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Review: Atari Teenage Riot “Is This Hyperreal?”

On their first new disc since 1999′ 60 Second Wipeout and adding new member CX KiDTRONiK, Atari Teenage Riot rage against any and everything that is corrupt in 21st century society. Fortunately they manage to fight the power with a ferocious sonic assault that is even danceable at times.

The band doesn’t waste anytime getting the revolution underway with opening track “Activate.”¬† Channeling¬† punk rock anarchy onto the dance floor, the track sounds like an electro-pop molotov cocktail, with grinding, distorted guitars and apocalyptic synths, while all three members take turns shouting down the corrupt state of society.

“Are you ready to testify,” Alec Empire and Nic Endo scream in “Black Flags” a diatribe against heartless corporations and the rich upper class. The song¬† veers between a sinister clatter of industrialized drums and bass and death metal riffs, spinning into a truly malevolent groove. Racism, social media addiction, government surveillance, the dangers of total digitalization–whatever ills seen or unseen, Atari Teenage Riot tackles them with righteous, and often affecting force.

It doesn’t always work though. “Blood In My Eye” lacks the urgency needed to match Alec’s fiery delivery, especially when dealing with a volatile subject like human trafficking, while the title track contains some interesting sounds but doesn’t add up to much.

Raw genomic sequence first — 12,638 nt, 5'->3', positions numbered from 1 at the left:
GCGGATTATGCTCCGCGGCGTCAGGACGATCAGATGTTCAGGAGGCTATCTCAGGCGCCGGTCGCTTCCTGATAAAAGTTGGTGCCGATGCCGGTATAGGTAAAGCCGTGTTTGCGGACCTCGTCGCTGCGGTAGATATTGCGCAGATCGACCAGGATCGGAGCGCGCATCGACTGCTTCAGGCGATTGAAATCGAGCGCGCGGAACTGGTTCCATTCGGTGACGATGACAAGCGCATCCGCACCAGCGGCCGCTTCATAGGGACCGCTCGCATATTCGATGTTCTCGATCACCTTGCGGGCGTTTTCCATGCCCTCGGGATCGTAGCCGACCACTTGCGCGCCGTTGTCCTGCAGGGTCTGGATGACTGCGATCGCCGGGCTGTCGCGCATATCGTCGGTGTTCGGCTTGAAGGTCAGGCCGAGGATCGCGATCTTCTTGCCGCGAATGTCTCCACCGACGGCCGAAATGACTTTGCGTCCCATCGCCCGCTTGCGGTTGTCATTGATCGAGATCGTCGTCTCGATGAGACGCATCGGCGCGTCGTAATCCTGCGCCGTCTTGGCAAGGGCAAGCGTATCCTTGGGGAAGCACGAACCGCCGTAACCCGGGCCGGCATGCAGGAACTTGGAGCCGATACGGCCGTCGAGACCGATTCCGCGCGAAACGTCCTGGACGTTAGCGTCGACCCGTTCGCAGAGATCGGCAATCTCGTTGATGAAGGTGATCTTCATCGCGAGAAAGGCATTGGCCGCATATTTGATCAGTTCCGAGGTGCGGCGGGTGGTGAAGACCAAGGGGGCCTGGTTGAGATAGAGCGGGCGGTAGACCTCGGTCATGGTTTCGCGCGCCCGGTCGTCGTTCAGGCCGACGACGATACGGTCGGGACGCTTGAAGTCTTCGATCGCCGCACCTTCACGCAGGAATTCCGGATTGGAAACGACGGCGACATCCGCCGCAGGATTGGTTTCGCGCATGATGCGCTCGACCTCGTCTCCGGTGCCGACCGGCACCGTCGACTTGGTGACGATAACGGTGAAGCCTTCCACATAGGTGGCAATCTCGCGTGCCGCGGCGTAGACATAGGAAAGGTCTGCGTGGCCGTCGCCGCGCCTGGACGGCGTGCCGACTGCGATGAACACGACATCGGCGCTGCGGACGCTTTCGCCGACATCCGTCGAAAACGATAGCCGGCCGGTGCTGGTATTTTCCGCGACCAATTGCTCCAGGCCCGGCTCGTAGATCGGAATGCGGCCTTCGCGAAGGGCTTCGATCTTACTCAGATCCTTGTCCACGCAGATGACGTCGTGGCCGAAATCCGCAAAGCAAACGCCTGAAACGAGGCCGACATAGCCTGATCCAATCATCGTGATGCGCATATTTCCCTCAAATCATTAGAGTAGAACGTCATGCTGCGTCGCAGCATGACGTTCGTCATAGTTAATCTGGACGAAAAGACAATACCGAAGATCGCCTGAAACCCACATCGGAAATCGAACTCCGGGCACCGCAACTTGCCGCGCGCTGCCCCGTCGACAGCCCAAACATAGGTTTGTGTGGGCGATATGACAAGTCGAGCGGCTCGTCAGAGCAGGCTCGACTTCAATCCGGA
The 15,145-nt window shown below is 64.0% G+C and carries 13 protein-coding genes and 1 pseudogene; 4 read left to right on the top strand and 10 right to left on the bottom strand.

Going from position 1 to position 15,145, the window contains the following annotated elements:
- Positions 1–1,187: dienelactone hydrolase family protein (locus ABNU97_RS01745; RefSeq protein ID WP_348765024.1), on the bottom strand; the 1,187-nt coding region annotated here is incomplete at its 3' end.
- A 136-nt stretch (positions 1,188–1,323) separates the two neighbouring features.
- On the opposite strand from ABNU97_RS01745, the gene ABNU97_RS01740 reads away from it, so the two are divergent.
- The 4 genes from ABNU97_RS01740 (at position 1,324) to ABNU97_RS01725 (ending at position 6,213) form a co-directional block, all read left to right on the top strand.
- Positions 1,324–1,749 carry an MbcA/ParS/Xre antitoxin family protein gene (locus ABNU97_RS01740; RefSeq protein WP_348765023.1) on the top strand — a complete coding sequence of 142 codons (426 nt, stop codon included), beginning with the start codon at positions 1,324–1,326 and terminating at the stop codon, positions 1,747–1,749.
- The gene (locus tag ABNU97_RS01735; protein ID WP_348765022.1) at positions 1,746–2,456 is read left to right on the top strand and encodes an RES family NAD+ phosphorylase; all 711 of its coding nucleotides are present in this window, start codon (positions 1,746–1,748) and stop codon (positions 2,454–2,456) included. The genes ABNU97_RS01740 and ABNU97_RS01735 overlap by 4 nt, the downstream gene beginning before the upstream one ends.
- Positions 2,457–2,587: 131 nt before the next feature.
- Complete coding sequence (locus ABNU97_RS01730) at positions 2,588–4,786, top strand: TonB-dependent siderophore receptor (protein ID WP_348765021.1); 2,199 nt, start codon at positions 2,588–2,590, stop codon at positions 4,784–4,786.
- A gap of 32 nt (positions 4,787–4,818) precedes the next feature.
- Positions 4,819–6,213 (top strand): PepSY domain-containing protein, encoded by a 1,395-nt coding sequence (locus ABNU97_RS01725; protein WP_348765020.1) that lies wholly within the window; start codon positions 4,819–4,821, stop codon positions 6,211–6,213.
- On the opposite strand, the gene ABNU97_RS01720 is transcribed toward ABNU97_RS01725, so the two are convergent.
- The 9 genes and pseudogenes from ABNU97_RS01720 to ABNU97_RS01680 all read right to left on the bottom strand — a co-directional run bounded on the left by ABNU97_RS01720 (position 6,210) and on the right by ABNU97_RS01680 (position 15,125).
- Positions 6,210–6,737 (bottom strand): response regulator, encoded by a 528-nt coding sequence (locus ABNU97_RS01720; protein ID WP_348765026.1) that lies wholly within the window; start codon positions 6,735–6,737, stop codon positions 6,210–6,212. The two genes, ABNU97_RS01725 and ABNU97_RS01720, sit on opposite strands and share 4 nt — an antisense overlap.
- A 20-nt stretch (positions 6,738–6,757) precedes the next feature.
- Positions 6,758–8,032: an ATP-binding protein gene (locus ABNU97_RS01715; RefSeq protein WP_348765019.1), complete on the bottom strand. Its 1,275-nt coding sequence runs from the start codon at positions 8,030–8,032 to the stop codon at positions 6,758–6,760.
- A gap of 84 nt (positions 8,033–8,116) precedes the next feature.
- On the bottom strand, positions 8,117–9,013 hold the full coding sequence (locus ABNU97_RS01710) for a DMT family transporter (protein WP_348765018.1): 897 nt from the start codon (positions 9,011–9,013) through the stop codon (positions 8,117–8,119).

Is This Hyperreal? really starts to hit its stride with “Shadow Identity.” Starting out as a dizzying hardcore/electro mashup with buzzsaw guitars and snares that fire with machine-gun velocity, the track abruptly switches to a midtempo synth pop with Alec crooning “Who do you want to be” over and over again in a tone that is almost seductive. “Re-Arrange You Synapses” promises to do just that, with chugging, pummeling guitar chords, chaotic sirens and a cavalcade of bludgeoning bass that is sure to dislocate a few frontal lobes.

“Digital Decay,” rides a maniacal groove filled with corrosive samples, with a fuzzy bass slowing buidling tension until the whole thing erupts into a monstrous dubstep-style explosion. What’s amazing is that the vocals rarely get lost in all of the cacophony, always finding a way to cut through the noise to deliver another shot of wake-up-and-smell-your-impending-destruction rhetoric. The fact that Atari Teenage Riot can attack such serious themes and still come across as having fun, avoiding a descent into stiff, pedantic sloganeering, is also a remarkable feat.

“We got to move,” Alec and Nico shout in “The Only Glimmer Of Hope,” but that politicized announcement almost seems unnecessary. The seething rage and aural intensity of Is This Hyperreal? almost dares you not to get up, get out and do something.




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